One of our readers asked, “Would my 5G WiFi device work with my other Wi-Fi devices? Also, will my 5G WiFi router work with other devices that implement 802.11ac?”
The answer to both questions is YES.
5G WiFi is a holistic wireless experience. It not only provides the user with the speeds and reliability of 802.11ac, but is entirely backward compatible with existing Wi-Fi devices. As an example, today’s smartphones that predominantly use 802.11n Wi-Fi will be able to communicate with a 5G WiFi router seamlessly, but at 802.11n rates. Let us assume a home network with a 5G WiFi router, a 5G WiFi enabled PC, and an 802.11n smartphone. The 5G WiFi router is smart enough to talk to the 802.11n smartphones at lower speeds while communicating with the 5G WiFi PC at the faster 802.11ac rates.
Additionally, 5G WiFi will also be interoperable with devices from various semiconductor vendors. The industry has done well to define 802.11ac as a comprehensive and interoperable standard. This includes standardizing advanced protocols like beamforming that were left open-ended in the previous generation of Wi-Fi. Further, all 5G WiFi products will be compatible with the certification program that the Wi-Fi Alliance will launch in early 2013. This further attests to the interoperability of 5G WiFi products – when other vendors are ready with 802.11ac offerings, they will be interoperable with 5G WiFi products and vice versa. It is also worth noting that the draft standard that 5G WiFi solutions use is very stable and changes [if any] can be addressed easily with no impact on the consumers buying products.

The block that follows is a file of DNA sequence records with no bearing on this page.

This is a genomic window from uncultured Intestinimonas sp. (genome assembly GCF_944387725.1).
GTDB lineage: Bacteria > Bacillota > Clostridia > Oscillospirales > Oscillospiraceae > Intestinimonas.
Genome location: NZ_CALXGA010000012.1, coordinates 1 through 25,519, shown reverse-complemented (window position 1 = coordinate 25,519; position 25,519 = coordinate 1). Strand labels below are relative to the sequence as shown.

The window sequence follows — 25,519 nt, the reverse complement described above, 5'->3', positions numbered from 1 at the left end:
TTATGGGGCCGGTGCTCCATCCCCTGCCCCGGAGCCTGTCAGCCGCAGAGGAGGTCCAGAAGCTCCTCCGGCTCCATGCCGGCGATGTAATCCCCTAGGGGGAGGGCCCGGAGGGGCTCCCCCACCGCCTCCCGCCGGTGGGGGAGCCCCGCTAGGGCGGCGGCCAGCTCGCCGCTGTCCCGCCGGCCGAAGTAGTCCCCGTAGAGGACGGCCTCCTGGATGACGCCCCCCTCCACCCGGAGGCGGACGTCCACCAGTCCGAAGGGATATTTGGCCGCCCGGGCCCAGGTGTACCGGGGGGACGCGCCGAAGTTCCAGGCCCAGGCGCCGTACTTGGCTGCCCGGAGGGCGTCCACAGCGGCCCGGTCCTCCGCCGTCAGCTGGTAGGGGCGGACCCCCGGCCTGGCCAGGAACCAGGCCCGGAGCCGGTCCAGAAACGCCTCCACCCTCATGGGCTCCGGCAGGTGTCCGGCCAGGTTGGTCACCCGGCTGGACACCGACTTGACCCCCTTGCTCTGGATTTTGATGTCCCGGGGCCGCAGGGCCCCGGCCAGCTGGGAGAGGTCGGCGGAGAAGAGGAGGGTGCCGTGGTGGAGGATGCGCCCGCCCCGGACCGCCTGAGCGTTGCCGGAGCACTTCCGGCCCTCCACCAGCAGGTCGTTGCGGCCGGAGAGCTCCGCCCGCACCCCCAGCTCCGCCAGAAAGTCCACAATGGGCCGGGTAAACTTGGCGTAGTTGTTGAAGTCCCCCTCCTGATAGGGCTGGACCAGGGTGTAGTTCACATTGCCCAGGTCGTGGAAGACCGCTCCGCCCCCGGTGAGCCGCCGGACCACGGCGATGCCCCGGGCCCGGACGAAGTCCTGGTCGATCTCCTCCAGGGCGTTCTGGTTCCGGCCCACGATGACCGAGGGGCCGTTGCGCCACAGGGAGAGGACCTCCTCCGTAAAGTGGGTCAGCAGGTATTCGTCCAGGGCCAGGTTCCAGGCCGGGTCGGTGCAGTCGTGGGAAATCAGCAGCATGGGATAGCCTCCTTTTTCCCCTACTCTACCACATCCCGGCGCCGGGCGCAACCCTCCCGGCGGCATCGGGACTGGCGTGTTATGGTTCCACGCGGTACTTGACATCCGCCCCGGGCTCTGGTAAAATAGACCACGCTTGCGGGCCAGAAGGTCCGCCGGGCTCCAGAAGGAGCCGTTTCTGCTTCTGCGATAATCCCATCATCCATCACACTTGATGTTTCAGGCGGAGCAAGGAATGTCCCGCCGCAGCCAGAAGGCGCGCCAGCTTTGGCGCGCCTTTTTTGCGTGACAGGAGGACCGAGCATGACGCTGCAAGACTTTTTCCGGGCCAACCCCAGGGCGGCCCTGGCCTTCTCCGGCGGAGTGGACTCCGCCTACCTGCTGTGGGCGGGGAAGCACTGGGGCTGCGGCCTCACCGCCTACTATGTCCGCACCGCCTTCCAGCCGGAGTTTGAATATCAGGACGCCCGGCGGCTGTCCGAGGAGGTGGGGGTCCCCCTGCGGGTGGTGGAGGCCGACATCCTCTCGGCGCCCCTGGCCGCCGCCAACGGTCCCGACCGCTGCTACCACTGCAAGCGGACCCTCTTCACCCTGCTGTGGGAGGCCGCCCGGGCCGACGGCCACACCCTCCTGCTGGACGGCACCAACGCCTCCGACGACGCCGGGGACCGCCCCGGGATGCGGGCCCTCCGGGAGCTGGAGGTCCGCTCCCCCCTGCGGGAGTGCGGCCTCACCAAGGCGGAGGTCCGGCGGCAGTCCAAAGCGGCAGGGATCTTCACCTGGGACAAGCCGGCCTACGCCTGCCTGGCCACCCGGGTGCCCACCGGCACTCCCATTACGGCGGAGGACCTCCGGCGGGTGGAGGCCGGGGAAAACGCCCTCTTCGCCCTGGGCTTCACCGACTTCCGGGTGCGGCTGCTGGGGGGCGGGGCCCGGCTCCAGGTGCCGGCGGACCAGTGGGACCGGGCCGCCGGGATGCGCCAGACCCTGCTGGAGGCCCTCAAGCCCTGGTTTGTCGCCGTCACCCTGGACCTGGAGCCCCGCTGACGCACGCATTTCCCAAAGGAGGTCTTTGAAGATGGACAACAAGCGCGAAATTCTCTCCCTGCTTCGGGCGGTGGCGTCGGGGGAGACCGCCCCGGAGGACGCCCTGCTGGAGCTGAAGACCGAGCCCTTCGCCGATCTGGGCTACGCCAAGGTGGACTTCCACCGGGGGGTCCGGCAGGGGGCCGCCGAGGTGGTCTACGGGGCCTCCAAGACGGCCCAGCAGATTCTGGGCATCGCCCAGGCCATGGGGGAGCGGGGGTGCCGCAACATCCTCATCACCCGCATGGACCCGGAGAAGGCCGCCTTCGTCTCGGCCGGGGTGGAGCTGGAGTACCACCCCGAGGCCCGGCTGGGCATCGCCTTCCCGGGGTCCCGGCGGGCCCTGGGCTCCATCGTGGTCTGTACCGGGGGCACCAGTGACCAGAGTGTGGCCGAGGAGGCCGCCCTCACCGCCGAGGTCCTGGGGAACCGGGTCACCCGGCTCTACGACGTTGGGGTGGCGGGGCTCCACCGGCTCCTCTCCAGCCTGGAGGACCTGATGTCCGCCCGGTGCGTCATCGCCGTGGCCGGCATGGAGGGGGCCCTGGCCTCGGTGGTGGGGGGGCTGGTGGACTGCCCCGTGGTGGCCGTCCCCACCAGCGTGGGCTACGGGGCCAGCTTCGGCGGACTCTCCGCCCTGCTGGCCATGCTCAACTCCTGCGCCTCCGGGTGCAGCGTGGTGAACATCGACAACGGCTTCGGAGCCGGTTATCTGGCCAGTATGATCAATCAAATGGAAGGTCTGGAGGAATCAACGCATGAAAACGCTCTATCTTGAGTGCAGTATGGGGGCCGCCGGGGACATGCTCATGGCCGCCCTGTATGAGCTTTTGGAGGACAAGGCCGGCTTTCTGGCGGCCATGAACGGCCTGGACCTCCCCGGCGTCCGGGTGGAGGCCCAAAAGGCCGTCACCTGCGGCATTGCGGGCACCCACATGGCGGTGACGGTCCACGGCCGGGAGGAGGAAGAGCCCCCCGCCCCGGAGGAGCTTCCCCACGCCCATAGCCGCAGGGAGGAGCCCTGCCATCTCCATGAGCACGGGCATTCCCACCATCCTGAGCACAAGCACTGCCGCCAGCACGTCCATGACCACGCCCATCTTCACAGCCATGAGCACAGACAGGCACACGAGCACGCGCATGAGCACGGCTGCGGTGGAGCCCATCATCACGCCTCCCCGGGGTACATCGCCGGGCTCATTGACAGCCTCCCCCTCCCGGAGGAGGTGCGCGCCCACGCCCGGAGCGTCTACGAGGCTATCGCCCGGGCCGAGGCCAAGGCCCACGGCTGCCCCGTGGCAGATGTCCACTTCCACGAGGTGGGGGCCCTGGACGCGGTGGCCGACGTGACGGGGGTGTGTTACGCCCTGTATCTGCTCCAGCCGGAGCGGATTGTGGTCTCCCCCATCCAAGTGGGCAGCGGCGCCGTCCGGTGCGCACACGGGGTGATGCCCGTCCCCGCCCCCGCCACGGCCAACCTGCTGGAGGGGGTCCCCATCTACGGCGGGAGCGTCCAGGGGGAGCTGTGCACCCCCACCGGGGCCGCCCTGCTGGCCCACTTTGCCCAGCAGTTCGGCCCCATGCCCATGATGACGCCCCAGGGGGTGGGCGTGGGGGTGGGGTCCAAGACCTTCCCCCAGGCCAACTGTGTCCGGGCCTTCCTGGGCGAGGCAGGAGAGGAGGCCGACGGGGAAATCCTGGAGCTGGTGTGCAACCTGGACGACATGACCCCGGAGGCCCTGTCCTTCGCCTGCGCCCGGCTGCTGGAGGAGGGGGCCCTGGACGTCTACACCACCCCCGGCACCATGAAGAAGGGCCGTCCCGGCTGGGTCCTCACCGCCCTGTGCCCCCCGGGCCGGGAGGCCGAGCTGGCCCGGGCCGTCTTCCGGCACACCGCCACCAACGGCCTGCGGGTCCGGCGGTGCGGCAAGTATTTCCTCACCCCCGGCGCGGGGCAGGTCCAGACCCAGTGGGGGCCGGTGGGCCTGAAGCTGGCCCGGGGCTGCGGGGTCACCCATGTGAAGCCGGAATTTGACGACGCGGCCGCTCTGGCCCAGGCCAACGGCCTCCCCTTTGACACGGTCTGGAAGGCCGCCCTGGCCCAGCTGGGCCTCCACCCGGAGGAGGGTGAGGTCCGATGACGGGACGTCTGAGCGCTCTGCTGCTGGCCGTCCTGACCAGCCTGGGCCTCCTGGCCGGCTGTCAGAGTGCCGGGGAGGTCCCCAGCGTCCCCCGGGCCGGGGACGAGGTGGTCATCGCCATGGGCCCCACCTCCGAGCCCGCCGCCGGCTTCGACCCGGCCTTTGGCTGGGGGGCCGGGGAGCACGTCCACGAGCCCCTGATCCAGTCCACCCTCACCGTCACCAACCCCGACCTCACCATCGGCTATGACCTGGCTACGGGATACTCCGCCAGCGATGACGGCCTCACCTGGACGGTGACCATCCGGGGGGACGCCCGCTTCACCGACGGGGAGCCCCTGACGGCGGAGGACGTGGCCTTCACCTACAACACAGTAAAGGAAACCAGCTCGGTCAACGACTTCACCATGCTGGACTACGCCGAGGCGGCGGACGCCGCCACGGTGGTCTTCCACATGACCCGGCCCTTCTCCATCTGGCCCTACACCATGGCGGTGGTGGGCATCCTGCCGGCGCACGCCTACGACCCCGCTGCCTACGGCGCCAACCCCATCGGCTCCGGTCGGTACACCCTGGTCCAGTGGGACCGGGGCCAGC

The consumer can also be assured that the transition to 5G WiFi will be smooth unlike the 802.11n days. When 802.11n was launched, vendors implemented different flavors of the standard. As a result, there was market confusion post-launch about the capabilities of various products, and their ability to seamlessly interoperate. This time around, the industry has learned from the negative consumer experiences and has proactively worked to address them. For example, key features that are required for the speeds, range and reliability of 5G WiFi are prescribed clearly, and will be tested by the Wi-Fi Alliance for interoperability. Vendors themselves will be cautious this time around recognizing fully well that the consumer experience is key to the adoption of this next generation of Wi-Fi.
In summary, 5G WiFi will be the STANDARD OF STANDARDS – backward compatible, interoperable, and holistic. It will work.